Most people aren’t prepared for what they need to do after a bicycle accident. Any accident, whether you’ve sustained any injuries or not, is a traumatizing event and it can be difficult to think clearly about your next steps. While Mississippi does have laws on the books to protect bicycle riders on the roadway, it still ranks as the seventh most dangerous state for cyclists in the country. If you’re in Flowood, Mississippi, or the neighboring areas of Brandon, Clinton, Pearl, Richland, or Rankin County, attorney Ronald E. Stutzman, Jr. is ready to help you make sense of this difficult time and advise you on the best course of action to ensure you’re taken care of.
Knowing what to do immediately after an accident can be crucial when the time comes to take legal action. If you have been involved in a bicycle accident, you should:
Call 911: The safety of anyone involved in the crash is the number one priority. Calling 911 will allow the police and paramedics to arrive, assess the scene, and administer any immediate medical treatment that may be necessary.
Get Driver’s/Witnesses Information: Get contact and insurance information from the driver as well as contact information from any witnesses.
Document Details: If possible, take pictures of the scene of the accident as soon as possible, noting any damage to your body or your property. You will likely also be asked to provide a written statement to the police.
Seek Medical Assistance: You should always seek medical attention after being involved in an accident, even if you feel fine. Have a doctor check you out and retain a copy of their report. When a bicycle is hit by a car or another bike, even if the rider was wearing a helmet, there is a high likelihood that some injuries have been sustained.
Hire a Personal Injury Attorney: No one should have to go through an accident alone, and with a qualified personal injury lawyer on your side, you’ll be able to navigate this complex situation with the help and guidance of a professional.
When bicycles and cars are sharing the roadway, it’s essential that both follow the rules of the road to reduce the chance of an accident occurring. In general, bicyclists must follow the same laws that a motor vehicle operator does, but there are a few additional rules that everyone — cyclists and drivers — should be aware of.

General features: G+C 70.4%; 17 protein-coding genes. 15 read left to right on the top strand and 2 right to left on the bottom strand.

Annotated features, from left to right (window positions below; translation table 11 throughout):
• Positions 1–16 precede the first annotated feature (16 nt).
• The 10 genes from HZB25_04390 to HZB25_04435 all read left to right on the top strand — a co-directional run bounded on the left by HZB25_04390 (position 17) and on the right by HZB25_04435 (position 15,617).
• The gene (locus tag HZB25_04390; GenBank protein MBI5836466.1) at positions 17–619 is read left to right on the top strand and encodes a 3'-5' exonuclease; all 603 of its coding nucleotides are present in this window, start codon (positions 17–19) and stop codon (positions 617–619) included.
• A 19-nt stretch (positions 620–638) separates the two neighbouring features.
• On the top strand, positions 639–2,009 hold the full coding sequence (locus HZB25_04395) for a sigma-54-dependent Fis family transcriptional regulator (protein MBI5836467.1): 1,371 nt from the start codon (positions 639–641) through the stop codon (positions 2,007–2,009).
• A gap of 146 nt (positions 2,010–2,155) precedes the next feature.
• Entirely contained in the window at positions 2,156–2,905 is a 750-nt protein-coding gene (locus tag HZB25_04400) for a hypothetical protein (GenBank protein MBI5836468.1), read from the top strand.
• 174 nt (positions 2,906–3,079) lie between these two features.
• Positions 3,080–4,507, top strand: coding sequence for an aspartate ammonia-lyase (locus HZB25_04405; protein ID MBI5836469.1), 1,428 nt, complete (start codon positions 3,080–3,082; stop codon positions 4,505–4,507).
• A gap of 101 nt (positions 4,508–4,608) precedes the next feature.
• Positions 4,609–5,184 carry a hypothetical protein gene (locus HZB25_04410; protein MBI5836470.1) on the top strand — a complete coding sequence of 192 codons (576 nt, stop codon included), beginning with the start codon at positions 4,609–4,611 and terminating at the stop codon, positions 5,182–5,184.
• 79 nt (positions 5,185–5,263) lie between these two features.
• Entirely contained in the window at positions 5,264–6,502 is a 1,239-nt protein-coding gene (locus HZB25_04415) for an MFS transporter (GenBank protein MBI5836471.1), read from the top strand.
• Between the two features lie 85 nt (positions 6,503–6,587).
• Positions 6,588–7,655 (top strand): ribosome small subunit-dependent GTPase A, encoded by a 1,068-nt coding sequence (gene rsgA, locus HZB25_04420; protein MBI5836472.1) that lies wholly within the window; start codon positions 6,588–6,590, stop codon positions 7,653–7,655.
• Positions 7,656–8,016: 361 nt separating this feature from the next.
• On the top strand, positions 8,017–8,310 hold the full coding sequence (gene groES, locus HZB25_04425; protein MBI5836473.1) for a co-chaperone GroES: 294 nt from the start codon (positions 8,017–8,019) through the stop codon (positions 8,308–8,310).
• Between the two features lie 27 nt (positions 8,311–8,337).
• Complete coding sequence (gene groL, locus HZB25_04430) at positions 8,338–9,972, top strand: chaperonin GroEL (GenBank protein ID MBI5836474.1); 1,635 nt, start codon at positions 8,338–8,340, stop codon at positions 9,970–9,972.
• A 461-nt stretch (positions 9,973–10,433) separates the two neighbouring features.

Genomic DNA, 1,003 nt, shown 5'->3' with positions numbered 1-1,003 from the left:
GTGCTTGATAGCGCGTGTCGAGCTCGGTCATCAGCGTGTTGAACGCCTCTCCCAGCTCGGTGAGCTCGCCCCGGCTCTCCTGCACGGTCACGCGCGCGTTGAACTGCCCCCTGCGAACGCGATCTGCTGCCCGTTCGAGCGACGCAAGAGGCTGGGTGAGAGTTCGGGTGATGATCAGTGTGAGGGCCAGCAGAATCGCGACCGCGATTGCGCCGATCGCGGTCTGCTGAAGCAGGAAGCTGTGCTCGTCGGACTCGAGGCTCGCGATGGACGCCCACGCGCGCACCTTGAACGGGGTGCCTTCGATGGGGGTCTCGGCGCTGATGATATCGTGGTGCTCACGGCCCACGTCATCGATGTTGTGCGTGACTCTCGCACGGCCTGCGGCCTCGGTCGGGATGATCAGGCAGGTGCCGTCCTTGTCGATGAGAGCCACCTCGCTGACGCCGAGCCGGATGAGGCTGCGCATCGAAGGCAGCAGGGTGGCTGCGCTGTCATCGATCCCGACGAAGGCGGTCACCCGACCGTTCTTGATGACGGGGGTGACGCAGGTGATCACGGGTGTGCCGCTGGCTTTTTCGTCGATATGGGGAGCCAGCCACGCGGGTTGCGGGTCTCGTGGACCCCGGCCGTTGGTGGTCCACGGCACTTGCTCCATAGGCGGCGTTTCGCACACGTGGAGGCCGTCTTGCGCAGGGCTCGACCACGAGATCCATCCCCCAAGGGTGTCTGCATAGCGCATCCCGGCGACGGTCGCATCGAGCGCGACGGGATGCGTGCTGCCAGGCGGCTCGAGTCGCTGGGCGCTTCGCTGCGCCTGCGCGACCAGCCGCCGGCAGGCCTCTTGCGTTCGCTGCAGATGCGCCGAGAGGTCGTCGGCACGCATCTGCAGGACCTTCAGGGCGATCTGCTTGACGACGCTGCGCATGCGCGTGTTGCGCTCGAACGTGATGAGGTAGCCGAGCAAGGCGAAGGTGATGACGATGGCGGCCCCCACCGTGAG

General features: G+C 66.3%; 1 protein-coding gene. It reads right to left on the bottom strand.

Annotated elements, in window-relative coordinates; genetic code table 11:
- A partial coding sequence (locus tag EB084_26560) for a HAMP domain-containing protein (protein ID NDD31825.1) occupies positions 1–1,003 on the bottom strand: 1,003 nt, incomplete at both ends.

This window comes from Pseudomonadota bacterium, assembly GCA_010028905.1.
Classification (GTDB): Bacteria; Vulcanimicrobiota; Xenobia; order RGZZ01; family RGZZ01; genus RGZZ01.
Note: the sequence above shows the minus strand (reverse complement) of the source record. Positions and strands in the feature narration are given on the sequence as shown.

Equipment: When riding at night, all bicycles must have a white front light and a red back light that are visible from 500 feet away.
Bicyclists must ride as close to the right side of the road as possible when traveling slower than the speed of traffic, except when it is unsafe to do so, when they are passing another car or vehicle, or when they are making a left turn.
You may not ride more than two abreast when cycling on a roadway
Vehicles may overtake a bicycle only when it is safe to do so and must give them at least three feet of room when passing.
Even though Mississippi is an “at-fault” state (meaning the driver who’s found to be at fault is responsible for paying all damages), a jury may still decide that the liability should be shared between the two parties and find you partially to blame. If this is the case, they will then apply the “pure comparative negligence” rule to your settlement, which will reduce the total amount you receive. For example, if a jury believes you bear 20% of the blame for the accident, your payout will be reduced by that amount. If the total settlement was determined to be $20,000, you would only receive $16,000.
When pursuing a lawsuit, Mississippi allows three years after the date of an accident to file a personal injury claim. If you go beyond this time frame, the court will more than likely refuse to hear your case.
Don’t wait any longer to ask for help if you’ve been the victim of a bicycle accident. Attorney Ronald E. Stutzman, Jr. has years of experience helping his clients file personal injury claims and ensuring your insurance claim pays out the compensation you rightfully deserve. The firm proudly serves clients in Flowood, Brandon, Clinton, Pearl, Richland, and Rankin County, Mississippi.